In sum, there is nothing inherently better about using free cash flows instead of earnings in a pricing setting, and you can argue that the additional volatility and loss of perspective that comes with free cash flow numbers yields worse pricing. I agree, with one caveat. Even if you choose to stay with PE ratios, as your pricing multiple, knowing how much of earnings gets reinvested back into the firm is a useful input in making your pricing judgments.
Free Cash Flows: Perspective
With that long lead in on free cash flows, let us talk about why free cash flows vary across companies and across time. To make the connection, I am going to fall back on a structure that I have used before, the corporate life cycle, to look at the evolution of FCFE, as companies age, and use that structure to also examine how these FCFE play out as cash returned to shareholders, over time.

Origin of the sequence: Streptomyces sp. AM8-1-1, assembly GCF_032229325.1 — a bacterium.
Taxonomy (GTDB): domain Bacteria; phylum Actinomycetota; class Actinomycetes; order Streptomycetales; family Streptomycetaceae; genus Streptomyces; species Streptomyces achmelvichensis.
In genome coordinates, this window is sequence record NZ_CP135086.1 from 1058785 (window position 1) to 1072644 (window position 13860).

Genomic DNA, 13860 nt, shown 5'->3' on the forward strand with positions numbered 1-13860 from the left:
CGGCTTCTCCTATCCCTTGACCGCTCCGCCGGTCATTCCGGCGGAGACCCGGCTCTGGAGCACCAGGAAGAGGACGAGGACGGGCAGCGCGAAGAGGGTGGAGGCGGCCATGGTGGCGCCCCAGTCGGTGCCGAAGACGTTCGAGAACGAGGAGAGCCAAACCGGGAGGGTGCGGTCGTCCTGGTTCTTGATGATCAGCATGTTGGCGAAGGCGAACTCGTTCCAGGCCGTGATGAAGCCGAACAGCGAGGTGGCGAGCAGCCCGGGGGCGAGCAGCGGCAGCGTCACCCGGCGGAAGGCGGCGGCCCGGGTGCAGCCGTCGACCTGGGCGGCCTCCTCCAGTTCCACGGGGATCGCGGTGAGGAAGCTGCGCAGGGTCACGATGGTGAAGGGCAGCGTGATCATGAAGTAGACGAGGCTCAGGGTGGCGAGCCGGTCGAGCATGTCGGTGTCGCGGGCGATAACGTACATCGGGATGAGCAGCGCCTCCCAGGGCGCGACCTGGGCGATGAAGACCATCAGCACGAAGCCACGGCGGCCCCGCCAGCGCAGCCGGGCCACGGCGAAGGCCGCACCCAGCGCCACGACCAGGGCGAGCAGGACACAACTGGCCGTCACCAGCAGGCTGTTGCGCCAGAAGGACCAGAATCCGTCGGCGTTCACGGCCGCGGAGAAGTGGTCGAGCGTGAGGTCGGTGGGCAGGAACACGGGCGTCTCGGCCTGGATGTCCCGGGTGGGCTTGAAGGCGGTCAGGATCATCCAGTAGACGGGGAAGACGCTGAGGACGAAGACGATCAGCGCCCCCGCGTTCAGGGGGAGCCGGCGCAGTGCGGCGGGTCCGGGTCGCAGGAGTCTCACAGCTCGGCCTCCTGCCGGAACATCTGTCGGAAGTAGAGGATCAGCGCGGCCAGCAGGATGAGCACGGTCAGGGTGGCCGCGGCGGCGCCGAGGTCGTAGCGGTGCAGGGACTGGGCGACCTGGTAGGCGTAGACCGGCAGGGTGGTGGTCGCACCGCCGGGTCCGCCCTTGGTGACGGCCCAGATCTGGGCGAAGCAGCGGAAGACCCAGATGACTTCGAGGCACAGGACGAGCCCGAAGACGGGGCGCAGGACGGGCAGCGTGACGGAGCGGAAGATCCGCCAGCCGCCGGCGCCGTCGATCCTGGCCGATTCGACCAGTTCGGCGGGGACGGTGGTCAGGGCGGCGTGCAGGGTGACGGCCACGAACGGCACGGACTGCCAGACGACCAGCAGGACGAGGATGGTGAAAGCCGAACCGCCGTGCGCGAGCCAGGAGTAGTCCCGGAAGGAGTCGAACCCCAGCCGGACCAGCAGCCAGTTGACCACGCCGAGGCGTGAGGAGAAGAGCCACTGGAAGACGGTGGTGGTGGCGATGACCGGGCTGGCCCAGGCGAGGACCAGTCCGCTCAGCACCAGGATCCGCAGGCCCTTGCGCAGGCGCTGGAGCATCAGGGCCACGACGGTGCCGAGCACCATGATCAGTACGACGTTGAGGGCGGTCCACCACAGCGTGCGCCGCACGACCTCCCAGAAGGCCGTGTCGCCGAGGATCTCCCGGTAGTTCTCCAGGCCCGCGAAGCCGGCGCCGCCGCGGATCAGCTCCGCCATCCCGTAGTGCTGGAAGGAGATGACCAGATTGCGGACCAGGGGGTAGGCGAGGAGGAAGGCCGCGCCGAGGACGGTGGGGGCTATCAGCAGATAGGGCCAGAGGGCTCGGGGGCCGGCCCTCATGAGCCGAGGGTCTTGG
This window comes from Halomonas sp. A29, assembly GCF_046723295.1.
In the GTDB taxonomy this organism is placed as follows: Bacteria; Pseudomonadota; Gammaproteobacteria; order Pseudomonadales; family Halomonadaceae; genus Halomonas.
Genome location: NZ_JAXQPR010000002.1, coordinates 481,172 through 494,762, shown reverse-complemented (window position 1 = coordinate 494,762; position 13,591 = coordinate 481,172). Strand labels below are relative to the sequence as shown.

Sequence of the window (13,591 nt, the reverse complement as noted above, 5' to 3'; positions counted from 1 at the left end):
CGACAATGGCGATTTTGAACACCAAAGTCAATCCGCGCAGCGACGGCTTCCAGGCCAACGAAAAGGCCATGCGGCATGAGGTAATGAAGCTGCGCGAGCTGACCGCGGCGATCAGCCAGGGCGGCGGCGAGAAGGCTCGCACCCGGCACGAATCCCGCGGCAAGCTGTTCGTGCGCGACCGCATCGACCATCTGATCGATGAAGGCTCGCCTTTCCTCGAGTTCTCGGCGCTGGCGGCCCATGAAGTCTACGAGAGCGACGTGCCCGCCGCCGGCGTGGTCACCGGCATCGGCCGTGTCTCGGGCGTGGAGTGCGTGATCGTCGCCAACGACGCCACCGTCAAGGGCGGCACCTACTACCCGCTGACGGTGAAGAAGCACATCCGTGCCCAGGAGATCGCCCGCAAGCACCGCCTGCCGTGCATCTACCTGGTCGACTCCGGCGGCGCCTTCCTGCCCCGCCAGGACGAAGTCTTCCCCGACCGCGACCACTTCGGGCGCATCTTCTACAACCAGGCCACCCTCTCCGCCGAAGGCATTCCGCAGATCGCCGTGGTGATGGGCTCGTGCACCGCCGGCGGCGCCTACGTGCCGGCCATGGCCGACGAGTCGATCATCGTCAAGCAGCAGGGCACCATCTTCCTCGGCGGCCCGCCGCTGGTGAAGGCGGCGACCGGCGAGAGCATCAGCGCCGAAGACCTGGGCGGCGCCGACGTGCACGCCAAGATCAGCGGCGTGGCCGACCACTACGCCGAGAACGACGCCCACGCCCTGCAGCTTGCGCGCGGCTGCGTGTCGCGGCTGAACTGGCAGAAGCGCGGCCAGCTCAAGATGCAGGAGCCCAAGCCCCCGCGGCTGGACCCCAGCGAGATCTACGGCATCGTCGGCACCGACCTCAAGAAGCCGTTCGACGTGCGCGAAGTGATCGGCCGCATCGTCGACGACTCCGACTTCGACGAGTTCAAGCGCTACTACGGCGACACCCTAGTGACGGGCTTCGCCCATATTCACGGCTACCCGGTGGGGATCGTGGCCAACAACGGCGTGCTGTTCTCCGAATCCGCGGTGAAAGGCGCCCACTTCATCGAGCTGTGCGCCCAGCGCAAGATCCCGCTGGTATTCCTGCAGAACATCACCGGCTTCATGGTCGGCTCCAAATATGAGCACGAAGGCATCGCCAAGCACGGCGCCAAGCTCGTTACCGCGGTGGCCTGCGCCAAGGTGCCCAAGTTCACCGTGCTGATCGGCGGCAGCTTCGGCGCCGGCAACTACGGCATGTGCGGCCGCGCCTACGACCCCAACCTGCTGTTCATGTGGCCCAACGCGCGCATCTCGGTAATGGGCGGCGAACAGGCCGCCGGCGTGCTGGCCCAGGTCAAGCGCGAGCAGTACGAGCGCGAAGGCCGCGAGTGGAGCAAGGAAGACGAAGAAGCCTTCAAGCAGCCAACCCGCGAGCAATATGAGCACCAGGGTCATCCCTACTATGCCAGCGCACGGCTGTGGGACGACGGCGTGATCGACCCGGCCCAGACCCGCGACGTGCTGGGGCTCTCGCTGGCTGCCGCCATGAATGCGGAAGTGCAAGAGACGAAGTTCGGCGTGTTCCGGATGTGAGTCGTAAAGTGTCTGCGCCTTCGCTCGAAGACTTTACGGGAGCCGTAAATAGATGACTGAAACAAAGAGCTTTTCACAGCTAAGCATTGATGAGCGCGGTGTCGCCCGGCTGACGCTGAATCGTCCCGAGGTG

The Life Cycle Effect
In a corporate life cycle structure, you trace a business from start-up (birth) to the toddler years (very young businesses) through their teenage years into middle and old age. I have found it useful in explaining why the focus of a business changes from finding investment opportunities, when young, to finessing capital structure, as middle age companies, to deciding how best to return cash to investors, in old age, as well as why the challenges you face in valuation are different for young companies than more mature businesses. The corporate life cycle also provides a framework for explaining how free cash flows evolve, as companies move through the life cycle: